Social Anxiety Disorder


in Treatment

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Meeting new people can be a nerve wracking experience for some people and can be a nightmare for people suffering from Social Anxiety Disorder.

Dreading celebrations, shying away from conversation and avoiding social situations all together is part of the suffering associated with Social Anxiety Disorder. The holidays are an especially hard time for people who feel uneasy and insecure in social situations. Attending office parties, family gatherings and other social events can cause one suffering with Social Anxiety Disorder to feel miserable and insecure.

There are two types of social disorders. Performance Anxiety is often associated with public speaking and generally performing in public. Generalized social anxiety is the extreme of the two and affects a person’s every day life. Simple social gatherings, meeting new people and even going shopping or out to dinner can cause extreme anxiety. Symptoms of this disorder include sweating, a racing heart, and nausea.

According to The Myrtle Beach Sun News, approximately 12 per cent of adults in the United States experience some form of social anxiety. Many social disorders begin in adolescence and may have arisen after a humiliating experience.

While many people feel there is no cure, the good news is that there are treatments available to help ease the negative feelings associated with social anxiety.

Psychotherapy is a common and healthy treatment, helping patients get over the hurdles of negative thinking by talking about experiences and facing fears. Finding a qualified therapist is important and can be found by contacting the Anxiety Disorders of America

Another option to treat social anxiety disorder is medication. Doctors may prescribe benzodiazepine to quickly ease feelings of anxiety or a serotonin reuptake inhibitor. Medication can prove to be very effective, especially if taken with psychotherapy.

People with social anxiety should also avoid alcohol, large amounts of caffeine, and should get plenty of sleep and exercise. Exercise promotes a healthy body image and is an excellent way to reduce stress.

People with Social Anxiety Disorder do not have to live with their insecurities and fear of meeting new people. There are treatments and techniques available to make a person’s quality of life much more fulfilling.

Related Social Anxiety Information…

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  • Annie Margaret

    Hey everyone, im new here!, my name is cheyanne but call me annie, im 18 & have suffered from SAD for 2 years now. I cant leave my home, i had to try to finish my schooling online, my family & friends are being affected & im newly engaged & my fiance is even being affected. i dont know if they understand what im going through, i dont expect them to i suppose as i dont even understand. Basically my world is falling apart, my mind isnt strong enough to try to beat this as depression & anxiety has beaten me since a very young age & as an early teen panic disorder & ptsd came into play so im finding my self beaten down, im to ashamed to get help many say mental health isnt a thing?, im not sure it is but im suffering alot & no matter how positive i am or how hard i try im beaten down everytime & starting to not want to get back up. Its effecting myself & everyone i know my world is falling apart. i dont know what to do. :'(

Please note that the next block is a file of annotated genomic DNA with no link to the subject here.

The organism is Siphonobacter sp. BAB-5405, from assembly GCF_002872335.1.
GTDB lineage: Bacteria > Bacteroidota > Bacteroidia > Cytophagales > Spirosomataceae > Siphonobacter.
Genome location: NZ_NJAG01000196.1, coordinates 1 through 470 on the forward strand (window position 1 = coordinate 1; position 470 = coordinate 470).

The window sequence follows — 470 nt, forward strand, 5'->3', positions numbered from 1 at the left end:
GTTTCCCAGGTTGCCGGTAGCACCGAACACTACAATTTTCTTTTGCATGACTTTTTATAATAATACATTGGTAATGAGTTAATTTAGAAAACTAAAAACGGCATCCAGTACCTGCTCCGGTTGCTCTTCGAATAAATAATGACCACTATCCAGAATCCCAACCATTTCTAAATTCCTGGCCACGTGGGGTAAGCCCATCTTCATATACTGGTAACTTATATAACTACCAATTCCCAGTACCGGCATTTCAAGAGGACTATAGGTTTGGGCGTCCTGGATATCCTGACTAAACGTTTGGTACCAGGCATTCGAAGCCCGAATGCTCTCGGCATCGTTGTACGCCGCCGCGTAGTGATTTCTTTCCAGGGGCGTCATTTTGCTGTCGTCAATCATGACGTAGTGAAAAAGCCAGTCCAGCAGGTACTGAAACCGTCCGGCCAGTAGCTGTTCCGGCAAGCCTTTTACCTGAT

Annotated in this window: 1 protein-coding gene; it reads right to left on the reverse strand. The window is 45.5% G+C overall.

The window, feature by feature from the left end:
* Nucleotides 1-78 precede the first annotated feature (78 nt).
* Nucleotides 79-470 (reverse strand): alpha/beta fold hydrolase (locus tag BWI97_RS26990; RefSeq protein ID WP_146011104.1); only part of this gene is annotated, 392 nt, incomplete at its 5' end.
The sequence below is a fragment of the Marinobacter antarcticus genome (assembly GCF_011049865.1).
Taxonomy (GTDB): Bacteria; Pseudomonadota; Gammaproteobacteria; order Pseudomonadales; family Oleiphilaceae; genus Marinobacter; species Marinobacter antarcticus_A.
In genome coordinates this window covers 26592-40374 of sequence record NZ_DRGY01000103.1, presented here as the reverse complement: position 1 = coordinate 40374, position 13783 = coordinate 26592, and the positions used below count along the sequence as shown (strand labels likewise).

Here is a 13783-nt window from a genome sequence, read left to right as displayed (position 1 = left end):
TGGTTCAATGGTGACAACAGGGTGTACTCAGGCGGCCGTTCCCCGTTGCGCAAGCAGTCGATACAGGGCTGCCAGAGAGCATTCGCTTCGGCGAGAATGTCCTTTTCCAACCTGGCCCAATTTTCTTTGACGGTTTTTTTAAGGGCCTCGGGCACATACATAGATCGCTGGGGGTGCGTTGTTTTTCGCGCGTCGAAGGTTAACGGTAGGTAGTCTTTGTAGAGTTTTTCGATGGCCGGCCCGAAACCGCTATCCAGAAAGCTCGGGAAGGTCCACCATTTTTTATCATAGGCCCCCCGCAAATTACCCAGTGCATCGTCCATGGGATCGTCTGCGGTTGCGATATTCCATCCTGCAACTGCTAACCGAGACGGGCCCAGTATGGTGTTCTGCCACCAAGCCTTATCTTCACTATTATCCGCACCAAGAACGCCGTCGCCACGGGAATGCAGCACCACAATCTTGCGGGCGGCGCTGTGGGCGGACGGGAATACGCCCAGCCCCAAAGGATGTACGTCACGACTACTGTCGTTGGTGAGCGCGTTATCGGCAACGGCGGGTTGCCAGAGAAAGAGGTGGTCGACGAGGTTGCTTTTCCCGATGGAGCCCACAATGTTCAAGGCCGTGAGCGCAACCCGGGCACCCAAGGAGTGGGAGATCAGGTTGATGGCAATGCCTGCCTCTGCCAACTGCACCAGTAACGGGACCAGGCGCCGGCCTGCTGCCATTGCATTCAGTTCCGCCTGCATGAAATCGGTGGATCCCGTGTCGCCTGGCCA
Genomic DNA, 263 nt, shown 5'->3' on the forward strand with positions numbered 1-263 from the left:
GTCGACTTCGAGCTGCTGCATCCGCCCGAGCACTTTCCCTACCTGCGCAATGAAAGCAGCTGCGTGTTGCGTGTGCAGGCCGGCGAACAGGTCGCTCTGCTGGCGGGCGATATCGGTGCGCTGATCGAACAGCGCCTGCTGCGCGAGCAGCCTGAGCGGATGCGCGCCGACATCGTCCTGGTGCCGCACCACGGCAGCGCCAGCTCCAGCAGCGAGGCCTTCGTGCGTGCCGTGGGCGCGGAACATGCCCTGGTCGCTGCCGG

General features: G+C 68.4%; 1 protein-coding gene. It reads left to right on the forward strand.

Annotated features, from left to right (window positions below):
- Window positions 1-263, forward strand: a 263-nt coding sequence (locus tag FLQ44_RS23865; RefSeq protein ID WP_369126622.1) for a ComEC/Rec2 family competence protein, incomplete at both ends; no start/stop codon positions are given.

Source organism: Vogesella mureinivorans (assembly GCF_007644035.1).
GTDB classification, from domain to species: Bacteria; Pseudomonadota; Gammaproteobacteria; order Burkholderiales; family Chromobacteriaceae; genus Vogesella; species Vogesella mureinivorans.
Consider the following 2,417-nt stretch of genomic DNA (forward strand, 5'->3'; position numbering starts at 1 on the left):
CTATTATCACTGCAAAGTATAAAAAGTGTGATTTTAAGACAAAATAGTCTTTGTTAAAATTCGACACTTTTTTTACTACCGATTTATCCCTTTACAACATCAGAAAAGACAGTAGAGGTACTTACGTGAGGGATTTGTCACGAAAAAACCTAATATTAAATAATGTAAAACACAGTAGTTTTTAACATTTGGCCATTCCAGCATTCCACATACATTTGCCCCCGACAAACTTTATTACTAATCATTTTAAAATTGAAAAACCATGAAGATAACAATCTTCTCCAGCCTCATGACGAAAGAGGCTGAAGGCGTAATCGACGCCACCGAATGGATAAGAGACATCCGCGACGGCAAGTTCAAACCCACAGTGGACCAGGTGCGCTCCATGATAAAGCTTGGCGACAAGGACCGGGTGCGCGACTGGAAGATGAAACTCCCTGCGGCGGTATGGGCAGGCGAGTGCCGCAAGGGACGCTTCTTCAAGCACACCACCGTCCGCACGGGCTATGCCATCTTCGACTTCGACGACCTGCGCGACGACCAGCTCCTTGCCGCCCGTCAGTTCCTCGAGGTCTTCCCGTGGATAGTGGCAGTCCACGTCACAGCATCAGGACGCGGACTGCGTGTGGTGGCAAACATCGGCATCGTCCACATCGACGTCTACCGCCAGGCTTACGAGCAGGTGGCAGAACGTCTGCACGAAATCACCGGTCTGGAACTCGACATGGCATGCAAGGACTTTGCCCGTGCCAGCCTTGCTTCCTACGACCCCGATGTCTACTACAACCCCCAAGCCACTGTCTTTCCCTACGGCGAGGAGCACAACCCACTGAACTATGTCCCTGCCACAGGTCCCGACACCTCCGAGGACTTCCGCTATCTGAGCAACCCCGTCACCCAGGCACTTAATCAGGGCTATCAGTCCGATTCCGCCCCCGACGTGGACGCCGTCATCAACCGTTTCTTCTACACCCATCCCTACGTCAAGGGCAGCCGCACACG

• Elma Nowlin

    Never believe that social anxiety can
    be cured, because it can. All you need is a proper guideline by experts. My son
    was extremely shy and panic around people and we were unable to send him
    school. We got him treated and now he is doing great. Don’t waste your life or
    your child life.

  • Annie Margaret

    can you advice any treatments?

  • davidnr

    Hi, my name is David, I am 31, and I am originally from Brazil. I developed SAD after moving to London, for work. I developed SAD, and subsequently I suffered from Psychosis. I have now recovered from the Psychosis, but my Social Anxiety is still there. I am depressed because my dream was to work abroad, and raise a family. I am now unemployed and deep into my SAD. It's tough to live each day after beggining to materialise my original dream, and then having to give it up because of health issues. Now, if I am to be happy again, I need to find new downgraded dreams, and chase them.

  • bo_diddley27014

    Hey everyone, I am Rick, 53 y/o with Atypical Depression, and have been depressed nearly for life, also with SAD. On different meds, just lost 13 yr career. Glad I found this site thru an article in paper a couple weeks ago. Hope we all can help one another. I have trouble copeing. Mitch & jtd, I feel just to overwhelmed and avoid attending anything and I find little hope to. Jim are you feeling confortable? I can see your delima for your search here........ if just curiousity. Good luck

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